Hey ya’ll, we are so excited to have you guys back for our second installment of Tallinn, Estonia! If you missed part one on the Old Town, make sure you check it out to get the full scoop on this magical city! We’re going to pick up today in the eclectic Kalamaja district, located just outside of the Old Town behind the Balti Jaam train station. This up and coming area that was once home to fishermen, ship builders, and dock workers, is now housing an influx of artists, students and bohemian hipsters. It’s full of flea markets, vegan eateries, and trendy nightspots for the new era of free thinkers that are moving into the neighborhood. It is a fun and unique part of Tallinn that has taken part of it’s oppressive, Soviet history and turned it into a cultural hub of art and progression. Here are some of our favorite parts of the Kalamaja area!
Arguably our favorite area of Tallinn, this old Soviet factory complex cannot be missed on a visit to Kalamaja. Here you will find amazing cafes, our favorite coffee shop in all of Europe, craft brew bars, artisan shops, and a different cultural event every week. Every part of the Soviet era architecture has been transformed to reflect the new generation of thinking in Tallinn. Beautiful murals don the walls and art installations can be marveled at all around the complex center. Here are some of our favorite places and things in and around Telliskivi.
Renard Coffee Shop
This place is hands down our favorite part of the Telliskivi area. Besides having the best cappuccino in Tallinn, they also have a super friendly staff and a super unique concept of business. Within the multi-use building where Renard resides, there is also a barbershop, a jewelry maker, a skateboard shop, and a mechanic shop for custom made motorcycles.
This industrial chic restaurant was where we found our most delicious meal in all of Tallinn. Although it’s bit confusing to find the front door, don’t let it discourage you because this place is mouthwateringly magnificent. The dishes are fresh, gourmet, and cheap while the ambiance is modern, unique, and artistic. Their menu is seasonal but if you find the pork tenderloin or the salmon poke, let your tastebuds sing!
There are actually twelve Reval Cafes, but we only went to one in Telliskivi and one in Old Town. The one in Telliskivi is where we found ourselves sipping warm coffee trying to get out of the cold. Although we would still choose Renard over Reval for coffee, the restaurant in Old Town is a great place for a lunch spot.
Tallinn’s ancient name was Reval, after the Dane’s conquered the city in 1219. After gaining independence in 1918, the Estonian’s renamed it Tallinn in their native language. So thats why you might see other things called Reval, paying homage to the history of the city!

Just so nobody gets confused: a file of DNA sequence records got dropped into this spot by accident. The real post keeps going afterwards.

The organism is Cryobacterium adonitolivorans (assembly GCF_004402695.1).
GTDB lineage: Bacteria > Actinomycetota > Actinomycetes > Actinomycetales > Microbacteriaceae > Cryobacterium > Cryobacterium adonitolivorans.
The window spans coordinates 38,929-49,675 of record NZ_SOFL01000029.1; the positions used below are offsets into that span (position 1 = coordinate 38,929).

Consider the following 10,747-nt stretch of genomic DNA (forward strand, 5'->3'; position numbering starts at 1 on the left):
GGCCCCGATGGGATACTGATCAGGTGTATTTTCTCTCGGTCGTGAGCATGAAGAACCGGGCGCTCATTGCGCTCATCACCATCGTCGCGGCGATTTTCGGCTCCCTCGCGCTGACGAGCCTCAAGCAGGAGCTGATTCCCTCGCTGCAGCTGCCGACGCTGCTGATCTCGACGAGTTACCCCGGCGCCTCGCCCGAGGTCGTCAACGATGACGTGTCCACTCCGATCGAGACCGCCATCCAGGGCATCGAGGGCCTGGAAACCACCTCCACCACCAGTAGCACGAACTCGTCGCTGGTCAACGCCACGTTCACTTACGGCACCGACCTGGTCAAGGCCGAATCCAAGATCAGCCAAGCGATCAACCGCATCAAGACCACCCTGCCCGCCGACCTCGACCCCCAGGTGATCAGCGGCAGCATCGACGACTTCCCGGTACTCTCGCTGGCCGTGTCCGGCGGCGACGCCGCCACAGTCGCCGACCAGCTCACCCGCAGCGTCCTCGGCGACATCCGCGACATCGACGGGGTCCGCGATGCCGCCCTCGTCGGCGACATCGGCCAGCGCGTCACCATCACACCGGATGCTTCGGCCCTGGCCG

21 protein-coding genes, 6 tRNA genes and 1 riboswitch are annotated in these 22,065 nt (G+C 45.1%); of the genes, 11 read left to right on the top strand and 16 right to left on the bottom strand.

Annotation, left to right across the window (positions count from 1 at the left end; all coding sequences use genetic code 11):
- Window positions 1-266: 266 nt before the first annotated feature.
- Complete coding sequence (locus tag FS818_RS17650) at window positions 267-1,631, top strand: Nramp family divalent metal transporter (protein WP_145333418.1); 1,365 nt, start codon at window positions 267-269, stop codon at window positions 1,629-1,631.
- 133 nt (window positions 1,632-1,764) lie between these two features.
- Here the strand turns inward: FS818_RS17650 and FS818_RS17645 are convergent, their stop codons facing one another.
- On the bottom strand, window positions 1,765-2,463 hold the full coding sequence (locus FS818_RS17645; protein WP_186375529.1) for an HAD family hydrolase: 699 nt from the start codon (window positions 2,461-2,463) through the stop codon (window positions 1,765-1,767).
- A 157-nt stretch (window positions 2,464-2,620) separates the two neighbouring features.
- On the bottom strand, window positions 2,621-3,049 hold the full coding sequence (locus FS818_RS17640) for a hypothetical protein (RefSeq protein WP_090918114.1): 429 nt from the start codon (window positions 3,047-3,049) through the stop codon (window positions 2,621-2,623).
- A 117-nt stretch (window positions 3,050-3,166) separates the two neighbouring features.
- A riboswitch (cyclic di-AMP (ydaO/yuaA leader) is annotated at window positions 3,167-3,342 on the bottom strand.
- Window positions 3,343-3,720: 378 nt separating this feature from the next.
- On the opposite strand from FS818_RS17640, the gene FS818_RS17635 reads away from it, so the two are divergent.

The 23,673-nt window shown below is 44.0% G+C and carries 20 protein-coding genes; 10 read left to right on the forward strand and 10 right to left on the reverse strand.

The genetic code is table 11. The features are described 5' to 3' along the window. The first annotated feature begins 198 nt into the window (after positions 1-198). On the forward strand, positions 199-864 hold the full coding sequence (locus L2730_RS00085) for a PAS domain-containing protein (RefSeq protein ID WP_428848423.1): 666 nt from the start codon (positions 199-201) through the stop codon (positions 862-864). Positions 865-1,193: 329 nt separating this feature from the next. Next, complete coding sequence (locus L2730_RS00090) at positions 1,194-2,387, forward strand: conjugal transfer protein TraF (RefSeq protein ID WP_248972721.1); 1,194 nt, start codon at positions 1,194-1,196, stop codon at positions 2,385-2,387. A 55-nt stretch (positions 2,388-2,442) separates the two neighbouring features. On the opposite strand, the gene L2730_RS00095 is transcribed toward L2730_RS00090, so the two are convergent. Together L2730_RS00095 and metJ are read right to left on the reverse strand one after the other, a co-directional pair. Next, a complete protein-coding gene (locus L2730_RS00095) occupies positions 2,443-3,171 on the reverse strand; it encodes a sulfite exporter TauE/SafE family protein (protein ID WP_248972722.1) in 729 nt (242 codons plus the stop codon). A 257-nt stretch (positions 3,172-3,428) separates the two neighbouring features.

Although we’re not totally sure what this little area is called, you can’t miss it since it’s to your right when you come up to Telliskivi and next to Renard. There are two story cafes, food truck type containers, and a bar situated in two train cars on the premises. Since we came here early in the morning, there wasn’t a ton happening (plus it was freezing!) but during the evening and warmer weather this place gets things going!
Located right next to the container area we just described, SIP stocks over 650 craft beers and 350 wines so grab a bottle of something before you head up to one of the overlooks in Old Town to watch the sunset or picnic in the park.
This is a flea market of sorts that happens near the Balti Jaam train station. You can find Soviet antiques, local delicacies, Russian babushkas, and other random market items. It has a temporary location since the main marketplace is under reconstruction but if you need a souvenir, start here instead of the overpriced Old Town shops.
Meaning “Bottle Bar” in Estonian, this place started the revolution of craft beer in Tallinn. Owned by a British expat who imports the highest quality of the sweet nectar of life, this place is a great stop for any beer lover on a quest for craft beer in Tallinn.
If you love the water, learning about maritime history, or need an activity for kids who love those things, this place is for you! It is located on the harbor in the Kalamaja district and offers interactive exhibits and displays. You can climb aboard a submarine, see the steam powered icebreaker Toell the Great, and check out a short 184 seaplane, all life size and marvelous. Tickets are about $15 for adults, $8 for kids 8 and up, and $30 for a family ticket.
Technically located just outside the Kalamaja district, the best part of this place is that it is FREE. It is a quirky two story building with a mini cafe in the bottom, with a rotating art display from local artists. You don’t need to go out of your way to see it, but free is free and if you need something to do, this offers a nice walk from town to the harbor.
We can’t say enough how much we love Tallinn and we hope you make it to Estonia to see this magical city for yourself. Whether it’s walking the cobblestone streets of the Old Town or enjoying a craft brew in Telliskivi, there’s something for everyone in Tallinn!
We’ll see you next time for the last installment of the Baltics, but until then make sure to tell us your favorite part of Tallinn in the comments below!